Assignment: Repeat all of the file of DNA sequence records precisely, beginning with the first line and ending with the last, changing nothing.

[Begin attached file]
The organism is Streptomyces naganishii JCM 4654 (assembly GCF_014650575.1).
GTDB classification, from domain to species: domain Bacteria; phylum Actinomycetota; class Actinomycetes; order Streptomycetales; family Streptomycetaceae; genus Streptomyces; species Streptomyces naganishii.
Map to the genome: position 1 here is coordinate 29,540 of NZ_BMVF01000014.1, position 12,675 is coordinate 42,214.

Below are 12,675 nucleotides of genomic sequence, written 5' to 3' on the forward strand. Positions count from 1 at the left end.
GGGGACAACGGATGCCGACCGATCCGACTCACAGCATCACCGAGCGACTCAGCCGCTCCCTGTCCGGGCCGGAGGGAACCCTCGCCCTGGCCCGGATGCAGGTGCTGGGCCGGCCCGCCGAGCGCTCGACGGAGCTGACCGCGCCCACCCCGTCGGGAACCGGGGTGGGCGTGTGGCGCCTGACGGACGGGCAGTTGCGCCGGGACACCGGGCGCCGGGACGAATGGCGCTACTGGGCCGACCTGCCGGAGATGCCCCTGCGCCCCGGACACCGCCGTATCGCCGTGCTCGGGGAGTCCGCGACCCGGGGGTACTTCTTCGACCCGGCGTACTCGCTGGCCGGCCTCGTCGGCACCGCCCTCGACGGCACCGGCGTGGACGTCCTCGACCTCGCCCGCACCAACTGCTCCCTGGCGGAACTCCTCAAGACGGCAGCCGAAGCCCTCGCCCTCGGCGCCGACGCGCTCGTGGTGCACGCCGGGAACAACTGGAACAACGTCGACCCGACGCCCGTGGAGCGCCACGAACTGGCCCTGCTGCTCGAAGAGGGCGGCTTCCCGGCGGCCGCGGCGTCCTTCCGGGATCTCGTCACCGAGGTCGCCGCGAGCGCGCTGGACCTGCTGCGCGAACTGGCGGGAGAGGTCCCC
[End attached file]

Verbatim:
The organism is Streptomyces naganishii JCM 4654 (assembly GCF_014650575.1).
GTDB classification, from domain to species: domain Bacteria; phylum Actinomycetota; class Actinomycetes; order Streptomycetales; family Streptomycetaceae; genus Streptomyces; species Streptomyces naganishii.
Map to the genome: position 1 here is coordinate 29,540 of NZ_BMVF01000014.1, position 12,675 is coordinate 42,214.

Below are 12,675 nucleotides of genomic sequence, written 5' to 3' on the forward strand. Positions count from 1 at the left end.
GGGGACAACGGATGCCGACCGATCCGACTCACAGCATCACCGAGCGACTCAGCCGCTCCCTGTCCGGGCCGGAGGGAACCCTCGCCCTGGCCCGGATGCAGGTGCTGGGCCGGCCCGCCGAGCGCTCGACGGAGCTGACCGCGCCCACCCCGTCGGGAACCGGGGTGGGCGTGTGGCGCCTGACGGACGGGCAGTTGCGCCGGGACACCGGGCGCCGGGACGAATGGCGCTACTGGGCCGACCTGCCGGAGATGCCCCTGCGCCCCGGACACCGCCGTATCGCCGTGCTCGGGGAGTCCGCGACCCGGGGGTACTTCTTCGACCCGGCGTACTCGCTGGCCGGCCTCGTCGGCACCGCCCTCGACGGCACCGGCGTGGACGTCCTCGACCTCGCCCGCACCAACTGCTCCCTGGCGGAACTCCTCAAGACGGCAGCCGAAGCCCTCGCCCTCGGCGCCGACGCGCTCGTGGTGCACGCCGGGAACAACTGGAACAACGTCGACCCGACGCCCGTGGAGCGCCACGAACTGGCCCTGCTGCTCGAAGAGGGCGGCTTCCCGGCGGCCGCGGCGTCCTTCCGGGATCTCGTCACCGAGGTCGCCGCGAGCGCGCTGGACCTGCTGCGCGAACTGGCGGGAGAGGTCCCC